Obesity Week 2016 is being held in New Orleans, the Big Easy, this year, which is somehow appropriate. Despite there being myriad contributing factors to why we are getting fatter, it is in part because things are easier these days. Jobs are more likely to be sedentary, our children are less likely to participate in active chores and games, highly calorific food and drink is relatively inexpensive and available 24 hours a day. However, one thing that is not getting easier is access to efficacious, safe, and affordable prescription drugs to aid weight loss and weight loss maintenance. We know that patients need to make lifestyle modification and hopefully meaningful behavioral changes to help control weight. Moreover, we know that metabolic and bariatric surgery offers the best results and better outcomes are being demonstrated regularly, from the remission of diabetes through to improvement in lipid abnormalities. But we need something in between to make things, well, easier, for those who are not eligible for surgery but who need more help to lose weight.


So, when The Obesity Society and American Society for Metabolic and Bariatric Surgery get together for their annual meeting we hope that this forum will provide new hope for those who could benefit from pharmaceutical treatments. With more than 1,000 abstracts being presented, I am seeking answers as to why obesity is not diagnosed and treated as routinely as other chronic disorders, what novel treatments are on the horizon, and why is it so hard to keep weight off once it is lost? One session I am particularly looking forward to is the Innovative Emerging Pharmacotherapy and Devices Forum, which is being chaired by Dr Ken Fuijioka, M.D., and may shed some light on what is coming through to fill the void between the treadmill and the scalpel. Also of note from the pharmacotherapy perspective are the eight abstracts from Novo Nordisk, one of the leaders in the field. As well as new analyses from the SCALE program for their prescription weight loss agent Saxenda (liraglutide 3mg injection), data from the nation-wide U.S. ACTION study could shed some light on the barriers to managing obesity effectively. In a similar vein, Ruchi Doshi, MPH, from the Johns Hopkins University School of Medicine and Johns Hopkins Bloomberg School of Public Health, is presenting the results of a survey of healthcare professionals asking about their beliefs on the influence of insurance coverage in management of obesity.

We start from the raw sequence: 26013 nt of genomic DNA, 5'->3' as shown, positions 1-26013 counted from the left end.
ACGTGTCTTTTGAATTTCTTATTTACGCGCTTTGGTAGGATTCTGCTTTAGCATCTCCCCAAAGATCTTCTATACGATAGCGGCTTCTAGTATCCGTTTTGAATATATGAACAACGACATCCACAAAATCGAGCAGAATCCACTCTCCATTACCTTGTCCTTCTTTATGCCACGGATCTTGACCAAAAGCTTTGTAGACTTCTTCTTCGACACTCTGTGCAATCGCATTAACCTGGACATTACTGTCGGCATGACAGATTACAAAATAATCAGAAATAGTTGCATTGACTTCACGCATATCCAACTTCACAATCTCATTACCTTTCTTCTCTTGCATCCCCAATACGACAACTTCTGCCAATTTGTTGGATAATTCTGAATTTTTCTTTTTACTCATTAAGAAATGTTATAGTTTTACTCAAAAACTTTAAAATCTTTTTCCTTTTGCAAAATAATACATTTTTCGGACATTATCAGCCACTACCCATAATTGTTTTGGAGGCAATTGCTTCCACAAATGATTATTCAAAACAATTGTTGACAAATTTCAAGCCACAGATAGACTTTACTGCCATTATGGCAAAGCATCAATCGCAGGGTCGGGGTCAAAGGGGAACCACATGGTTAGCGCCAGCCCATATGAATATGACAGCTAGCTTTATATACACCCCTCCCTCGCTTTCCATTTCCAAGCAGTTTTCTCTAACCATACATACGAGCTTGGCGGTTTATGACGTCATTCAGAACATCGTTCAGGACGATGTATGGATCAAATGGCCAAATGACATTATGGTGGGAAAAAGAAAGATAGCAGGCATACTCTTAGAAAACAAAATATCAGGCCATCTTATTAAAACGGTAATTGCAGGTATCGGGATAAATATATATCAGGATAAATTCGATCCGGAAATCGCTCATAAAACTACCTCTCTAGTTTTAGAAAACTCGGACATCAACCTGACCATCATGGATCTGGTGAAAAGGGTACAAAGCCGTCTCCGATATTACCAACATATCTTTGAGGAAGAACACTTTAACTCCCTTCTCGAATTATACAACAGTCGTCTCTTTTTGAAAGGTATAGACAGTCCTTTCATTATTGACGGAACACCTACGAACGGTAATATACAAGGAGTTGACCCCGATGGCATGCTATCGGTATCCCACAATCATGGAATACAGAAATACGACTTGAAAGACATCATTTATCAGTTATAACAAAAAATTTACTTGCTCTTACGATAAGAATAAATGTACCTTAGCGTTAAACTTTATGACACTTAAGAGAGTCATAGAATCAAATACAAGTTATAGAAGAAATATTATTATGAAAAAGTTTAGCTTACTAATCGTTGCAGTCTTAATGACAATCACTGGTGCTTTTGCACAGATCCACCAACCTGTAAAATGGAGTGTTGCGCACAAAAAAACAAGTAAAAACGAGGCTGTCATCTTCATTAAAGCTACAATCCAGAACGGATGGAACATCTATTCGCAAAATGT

There are many and varied opinions on obesity held by the public and practitioners but if there are novel means to make losing weight easier I hope they make it big.



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